In the last two years, society’s dependence on technology and virtual communication has increased exponentially thanks to the situation we have all found ourselves in. However, could there be such a thing as too much? Well, we check out Callum Fraser, Emiliano Correa and Robin Jones’ asking that very question with Peace of Mind from Grym Comics.
Publisher: Grym Comics
Writer: Callum Fraser
Artist: Emiliano Correa (Art), Robin Jones (Letters)
Price: £12 from BuySmallPress.com
Set in the near future, Peace of Mind shows us a world where Corporate Governments rule through the use of Social Virtual Reality where, for a fee, you can interact with your friends and family and escape the harsh, grim reality of the real world. But when a VTweaker, someone dependent upon this system, runs out of credit and is ejected, her almost lifeless body finds its way to a group of people who live outside this status quo. Now, with the corporate military in pursuit, these rescuers must find a way to help this VTweaker while continuing to avoid those who would control everyone’s way of life.
I have to confess, while I didn’t know what to think of this going in, the synopsis certainly made it sound interesting; a cross between The Matrix and Ready Player One. Indeed, after reading it, these two franchises are certainly noticeable within the story but I’d be doing it a disservice to say that this is all there was to it.
I really enjoyed this title as Writer Callum Fraser built a story which felt like it very much spring-boarded off of the fears and concerns currently seen in the modern world. Themes surrounding dependency of online interaction, government corruption, incompetence and obscurity, corporate control and suppression of free speech are all on view here as Fraser seems to have created a dystopian world which seems to feed off of the worst of all of these themes. As for the story itself, it is one that is surprisingly lacking in objective of its protagonists but this doesn’t detract from its intrigue Mickey, Suze and Leroy do all they can to simply survive from the dangers of their corporate overlords while attempting to help their ill charge. All three of these characters complement each other really well as Fraser finds a distinct voice for each, while ensuring enough backstory is offered to really flesh them and their views out. In fact, I found very little in the way of concerns about this series as it kept me captivated throughout, even at the eleventh hour twist which seemed to subvert everything I expected.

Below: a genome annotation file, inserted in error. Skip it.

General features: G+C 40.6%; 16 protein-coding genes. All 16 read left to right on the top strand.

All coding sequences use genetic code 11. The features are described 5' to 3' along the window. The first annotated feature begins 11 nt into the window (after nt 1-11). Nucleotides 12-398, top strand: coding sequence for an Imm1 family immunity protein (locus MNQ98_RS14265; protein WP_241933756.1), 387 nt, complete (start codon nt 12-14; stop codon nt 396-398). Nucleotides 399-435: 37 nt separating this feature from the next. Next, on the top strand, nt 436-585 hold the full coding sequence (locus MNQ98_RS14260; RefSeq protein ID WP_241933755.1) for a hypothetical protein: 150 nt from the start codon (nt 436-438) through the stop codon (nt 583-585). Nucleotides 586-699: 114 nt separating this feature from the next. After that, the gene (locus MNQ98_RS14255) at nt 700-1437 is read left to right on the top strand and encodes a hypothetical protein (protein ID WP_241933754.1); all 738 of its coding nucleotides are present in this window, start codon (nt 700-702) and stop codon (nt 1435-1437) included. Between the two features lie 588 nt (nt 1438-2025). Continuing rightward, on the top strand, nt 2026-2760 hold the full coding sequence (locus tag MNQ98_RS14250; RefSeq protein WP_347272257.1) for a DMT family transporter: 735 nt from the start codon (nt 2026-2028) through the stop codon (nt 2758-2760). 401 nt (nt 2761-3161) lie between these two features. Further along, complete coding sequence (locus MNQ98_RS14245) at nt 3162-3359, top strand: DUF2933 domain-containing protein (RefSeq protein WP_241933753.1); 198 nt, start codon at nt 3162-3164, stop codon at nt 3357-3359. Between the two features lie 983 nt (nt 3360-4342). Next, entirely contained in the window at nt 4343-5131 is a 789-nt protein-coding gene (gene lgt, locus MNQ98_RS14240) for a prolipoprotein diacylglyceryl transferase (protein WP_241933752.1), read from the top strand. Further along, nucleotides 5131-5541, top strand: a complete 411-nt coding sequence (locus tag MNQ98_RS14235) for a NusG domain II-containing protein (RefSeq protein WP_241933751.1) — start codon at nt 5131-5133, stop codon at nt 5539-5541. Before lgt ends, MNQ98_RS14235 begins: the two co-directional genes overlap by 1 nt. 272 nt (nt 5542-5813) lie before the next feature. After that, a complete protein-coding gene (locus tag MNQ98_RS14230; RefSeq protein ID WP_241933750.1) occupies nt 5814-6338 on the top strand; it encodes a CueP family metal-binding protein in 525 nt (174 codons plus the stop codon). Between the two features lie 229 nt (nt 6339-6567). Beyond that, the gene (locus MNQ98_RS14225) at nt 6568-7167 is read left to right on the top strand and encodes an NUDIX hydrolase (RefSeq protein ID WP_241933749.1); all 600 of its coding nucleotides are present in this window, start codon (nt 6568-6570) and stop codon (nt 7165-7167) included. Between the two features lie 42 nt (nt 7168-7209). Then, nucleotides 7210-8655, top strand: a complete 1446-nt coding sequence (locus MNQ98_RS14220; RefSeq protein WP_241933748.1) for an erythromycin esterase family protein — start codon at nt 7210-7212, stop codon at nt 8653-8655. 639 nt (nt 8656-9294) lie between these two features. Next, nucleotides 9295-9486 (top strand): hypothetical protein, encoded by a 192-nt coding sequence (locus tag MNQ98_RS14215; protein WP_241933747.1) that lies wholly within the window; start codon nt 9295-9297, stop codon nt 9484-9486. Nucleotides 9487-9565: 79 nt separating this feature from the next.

As for the sequentials, reminiscent of the cover to Transience: An Unforgettable Anthology, Emiliano Correa’s art and colours are beautifully haunting. Correa’s style really brought out the very grim and dirty dystopia that Fraser’s script tried to imbue into the story perfectly. However, Correa does far more as the colours not only give the series that apocalyptic vibe but also the flashbacks and in-system looks are always brighter to give this rose-tinted essence that the grass is always greener either in the past or within the systems. Of course, there are also fantastic specific images which display Correa’s talent off wonderfully, including the victim’s hair like wiring to connect her to the system, as well as the booting process and equipment for which our heroes ‘hack’ into her and, finally, the mountain of discards made from the corporations actions.
Peace of Mind is, like the lifestyle it focuses on in its story, an addictively compelling, if very grim series. With terrific writing perfectly creating this world and stellar art to match and show us it, Peace of Mind‘s only gripe is that it had to end (although who knows how many other stories could come from this world in future). Fraser, Correa and Jones have certainly created a comic very much deserving of your time (although maybe not to the extremes shown within it).